Lotus Elan

Short block long stroke engine

PostPost by: ill_will » Thu Sep 09, 2021 8:15 pm

I've been on and off this forum for many years, having bought a basket case S3 FHC in about 2008 or so. Jobs, family and building a house have been getting in the way, but recently I got access to a garage relatively near my house for the first time in many years so am trying to re-energize the project again.

There are some great engine build threads on this forum and so many knowledgeable people - it is really inspirational. I'm hoping to use this thread to document my engine re-re-build, inspired by some of Rohan's and Naury's posts. Hopefully it may be use to others in a similar position.

I had originally rebuilt the engine to approximately Sprint spec (Q360 cams, big valve, head done by Paul Exon) but my uncle died earlier in the year and left me a bit of money, and he was a car nut, so it felt like he'd probably appreciate me spending it on pushing the project along, and building a more exciting engine, rather than something dull like the mortgage.
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PostPost by: ill_will » Thu Sep 09, 2021 8:29 pm

This was what the engine bay was like when I got it. I was worried (and still am) that I'd bitten off more than I could chew. When inspecting the car originally it was in some woodland and I couldn't get under it to see well.
Attachments
Engine04.jpg and
Engine03.jpg and
Engine02.jpg and
Engine01.jpg and
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PostPost by: ill_will » Thu Sep 09, 2021 8:48 pm

Skip forward a couple of years, and I had a rolling chassis. I hadn't ever had the engine running so at this point, due to budget constraints, I decided to rebuild the front cover, replace the gaskets and seals and fire it up, to see what the oil pressure was like, and do a compression test.

This wasn't a total disaster but it was smoking a bit and oil pressure was at the low end of acceptable, so I bit the bullet and sent the head to Paul Exon.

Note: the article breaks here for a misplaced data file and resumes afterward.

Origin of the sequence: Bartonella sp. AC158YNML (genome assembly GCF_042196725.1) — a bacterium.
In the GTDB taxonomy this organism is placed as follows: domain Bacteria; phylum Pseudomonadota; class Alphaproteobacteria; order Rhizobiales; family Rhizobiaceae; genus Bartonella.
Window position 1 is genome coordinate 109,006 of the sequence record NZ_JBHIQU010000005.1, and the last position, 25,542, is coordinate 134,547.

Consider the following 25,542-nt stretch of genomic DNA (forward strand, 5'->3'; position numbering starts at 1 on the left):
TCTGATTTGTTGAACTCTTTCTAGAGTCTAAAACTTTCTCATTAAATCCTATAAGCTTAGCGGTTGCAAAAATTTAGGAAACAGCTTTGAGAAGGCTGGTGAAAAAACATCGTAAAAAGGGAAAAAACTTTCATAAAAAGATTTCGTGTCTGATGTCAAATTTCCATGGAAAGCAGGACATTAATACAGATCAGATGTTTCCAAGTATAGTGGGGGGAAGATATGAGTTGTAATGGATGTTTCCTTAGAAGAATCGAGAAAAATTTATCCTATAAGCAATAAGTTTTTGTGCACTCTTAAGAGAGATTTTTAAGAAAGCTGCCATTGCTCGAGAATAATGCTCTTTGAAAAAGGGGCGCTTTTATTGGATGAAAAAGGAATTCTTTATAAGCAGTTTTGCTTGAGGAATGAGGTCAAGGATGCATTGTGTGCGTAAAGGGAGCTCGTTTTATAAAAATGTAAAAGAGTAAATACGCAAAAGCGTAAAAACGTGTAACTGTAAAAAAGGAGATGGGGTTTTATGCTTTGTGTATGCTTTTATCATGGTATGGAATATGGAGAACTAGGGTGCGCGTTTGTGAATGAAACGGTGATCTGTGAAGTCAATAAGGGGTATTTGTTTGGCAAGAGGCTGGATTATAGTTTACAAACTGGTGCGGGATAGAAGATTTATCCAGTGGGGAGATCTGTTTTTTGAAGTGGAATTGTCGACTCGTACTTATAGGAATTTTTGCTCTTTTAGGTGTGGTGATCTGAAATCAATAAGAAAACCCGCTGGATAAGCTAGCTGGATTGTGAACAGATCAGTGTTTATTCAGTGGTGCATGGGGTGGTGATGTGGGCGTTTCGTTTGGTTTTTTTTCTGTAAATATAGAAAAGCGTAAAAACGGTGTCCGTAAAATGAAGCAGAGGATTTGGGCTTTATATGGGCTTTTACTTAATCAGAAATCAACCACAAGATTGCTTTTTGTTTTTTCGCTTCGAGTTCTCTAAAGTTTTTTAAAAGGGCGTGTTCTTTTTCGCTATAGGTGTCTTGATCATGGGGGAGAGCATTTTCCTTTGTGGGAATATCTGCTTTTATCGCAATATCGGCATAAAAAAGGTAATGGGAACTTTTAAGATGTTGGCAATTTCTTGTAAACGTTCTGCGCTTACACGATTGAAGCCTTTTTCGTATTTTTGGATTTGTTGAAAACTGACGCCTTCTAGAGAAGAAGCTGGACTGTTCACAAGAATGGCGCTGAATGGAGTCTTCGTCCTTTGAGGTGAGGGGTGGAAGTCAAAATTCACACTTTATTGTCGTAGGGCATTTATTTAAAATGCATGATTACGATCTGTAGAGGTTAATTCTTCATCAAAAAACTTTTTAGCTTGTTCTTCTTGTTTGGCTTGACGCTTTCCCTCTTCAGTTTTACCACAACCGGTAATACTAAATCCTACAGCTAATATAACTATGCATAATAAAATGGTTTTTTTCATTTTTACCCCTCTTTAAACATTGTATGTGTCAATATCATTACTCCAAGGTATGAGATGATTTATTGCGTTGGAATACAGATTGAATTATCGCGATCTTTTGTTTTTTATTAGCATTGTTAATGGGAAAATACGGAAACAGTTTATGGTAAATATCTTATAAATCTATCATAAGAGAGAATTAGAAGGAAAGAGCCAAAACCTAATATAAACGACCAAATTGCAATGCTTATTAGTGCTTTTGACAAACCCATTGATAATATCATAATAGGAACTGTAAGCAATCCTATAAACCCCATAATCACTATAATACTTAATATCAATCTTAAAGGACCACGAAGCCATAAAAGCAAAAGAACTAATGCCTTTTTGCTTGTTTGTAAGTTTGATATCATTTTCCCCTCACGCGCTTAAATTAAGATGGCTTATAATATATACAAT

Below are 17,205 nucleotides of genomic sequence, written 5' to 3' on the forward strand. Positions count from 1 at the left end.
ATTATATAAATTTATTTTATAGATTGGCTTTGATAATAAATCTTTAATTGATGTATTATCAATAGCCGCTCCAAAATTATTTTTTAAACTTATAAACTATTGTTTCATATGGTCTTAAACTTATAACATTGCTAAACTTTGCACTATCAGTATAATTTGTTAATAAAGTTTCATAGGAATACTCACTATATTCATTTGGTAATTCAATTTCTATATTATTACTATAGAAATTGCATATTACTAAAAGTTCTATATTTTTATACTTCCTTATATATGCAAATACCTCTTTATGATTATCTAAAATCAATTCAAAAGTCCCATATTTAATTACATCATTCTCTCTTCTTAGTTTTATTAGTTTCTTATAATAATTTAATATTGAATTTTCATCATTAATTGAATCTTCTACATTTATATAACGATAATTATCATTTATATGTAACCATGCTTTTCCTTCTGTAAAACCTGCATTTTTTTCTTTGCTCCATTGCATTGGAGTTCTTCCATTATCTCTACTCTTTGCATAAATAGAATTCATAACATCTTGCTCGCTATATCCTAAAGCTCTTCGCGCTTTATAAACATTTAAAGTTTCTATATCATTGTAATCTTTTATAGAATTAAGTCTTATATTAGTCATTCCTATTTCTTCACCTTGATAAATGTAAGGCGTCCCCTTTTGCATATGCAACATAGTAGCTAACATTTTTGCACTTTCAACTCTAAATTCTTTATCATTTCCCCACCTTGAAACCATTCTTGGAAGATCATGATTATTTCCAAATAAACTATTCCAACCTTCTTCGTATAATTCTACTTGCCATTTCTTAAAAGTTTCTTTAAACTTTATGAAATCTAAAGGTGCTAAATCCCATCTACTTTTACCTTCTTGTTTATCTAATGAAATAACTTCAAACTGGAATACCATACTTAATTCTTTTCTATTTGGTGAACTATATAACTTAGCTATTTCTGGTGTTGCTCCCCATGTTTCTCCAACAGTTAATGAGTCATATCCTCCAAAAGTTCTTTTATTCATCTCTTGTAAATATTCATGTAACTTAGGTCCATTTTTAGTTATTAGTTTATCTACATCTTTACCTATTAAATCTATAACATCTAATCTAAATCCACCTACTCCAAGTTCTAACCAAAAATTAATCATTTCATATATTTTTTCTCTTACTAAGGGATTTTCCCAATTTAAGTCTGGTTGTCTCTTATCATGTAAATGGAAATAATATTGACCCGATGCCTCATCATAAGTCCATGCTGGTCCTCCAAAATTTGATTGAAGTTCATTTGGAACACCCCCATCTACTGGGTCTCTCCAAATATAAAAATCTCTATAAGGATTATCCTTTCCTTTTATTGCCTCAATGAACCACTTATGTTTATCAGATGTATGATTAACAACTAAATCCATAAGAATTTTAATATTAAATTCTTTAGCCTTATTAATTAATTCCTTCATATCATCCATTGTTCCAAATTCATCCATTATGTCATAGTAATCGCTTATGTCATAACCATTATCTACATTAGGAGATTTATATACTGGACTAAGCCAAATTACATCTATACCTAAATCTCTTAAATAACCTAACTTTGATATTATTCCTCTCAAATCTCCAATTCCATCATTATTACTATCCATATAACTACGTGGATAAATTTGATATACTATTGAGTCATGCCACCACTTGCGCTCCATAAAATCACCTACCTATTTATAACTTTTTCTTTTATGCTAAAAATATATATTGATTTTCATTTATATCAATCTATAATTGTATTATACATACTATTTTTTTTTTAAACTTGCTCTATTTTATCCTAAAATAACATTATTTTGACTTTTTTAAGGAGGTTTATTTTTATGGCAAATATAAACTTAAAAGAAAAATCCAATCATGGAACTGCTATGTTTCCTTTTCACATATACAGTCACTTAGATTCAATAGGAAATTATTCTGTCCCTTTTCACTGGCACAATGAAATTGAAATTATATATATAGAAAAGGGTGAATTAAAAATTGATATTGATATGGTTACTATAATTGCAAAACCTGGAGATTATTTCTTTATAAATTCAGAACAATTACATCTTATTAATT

Engine05.jpg and


Engine06.jpg and
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PostPost by: Quart Meg Miles » Thu Sep 09, 2021 9:39 pm

Welcome back, I'm sure you're right about your Uncle's wishes and I look forward to hearing more,

I bought a simple Workmate like yours, at £30 the best tool investment I ever made!
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PostPost by: ill_will » Thu Sep 09, 2021 9:44 pm

Another few years later the head was back from Exon after a complete refresh with new guides, seats, follower sleeves, valves, followers, studs and Q360 cams and then mated with the bottom end which had new bearings and rings. Cylinders were honed as they were ok but at the larger end of the range. Pistons were ok size-wise but a non-matched set, and I didn't check balance.

This is effectively the starting point for the re-re-build. Since the head is now more or less as-new I will probably source another for this phase and keep this one as a spare/sell it (it has been built up but never run.)

Engine07.jpg and


Engine08.jpg and
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PostPost by: mikealdren » Fri Sep 10, 2021 7:54 am

Looks good Will. What are you going to do about the body? I'm at the same stage (and in south London) and still undecided.
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PostPost by: nmauduit » Fri Sep 10, 2021 8:02 am

great story... I would think the most time and possibly money is spent on the body for such a project, even if doing a lot oneself, so that is where your uncle may allow for a decisive move to keep the ball rolling.

keep it on the road!
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PostPost by: gjz30075 » Fri Sep 10, 2021 8:31 am

I, too, am storing a freshly rebuilt, 40 years ago, head. I knew it was going in storage at the time so every
valve got greased up from the seat to the tip of the stem. No springs or cam followers are installed. I didn't
want any corrosion on any mating surfaces. Still looks good today,
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PostPost by: ill_will » Fri Sep 10, 2021 7:36 pm

mikealdren wrote:Looks good Will. What are you going to do about the body? I'm at the same stage (and in south London) and still undecided.


Thanks Mike. I got as far as getting some quotes a few years back, but I want to do a few more bits and pieces (for example, check the exhaust silencer doesn't need a bigger tunnel) before biting the bullet. I think I'm leaning towards SMS as they seem to get good feedback but aren't as expensive as someone like Option 1.

I've done most of the structural stuff and a bit of the tissuing but don't have the skill or patience to do the epoxy primer, flatting etc. Getting the paint off was a big undertaking and not very enjoyable!
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PostPost by: ill_will » Sun Sep 12, 2021 9:48 pm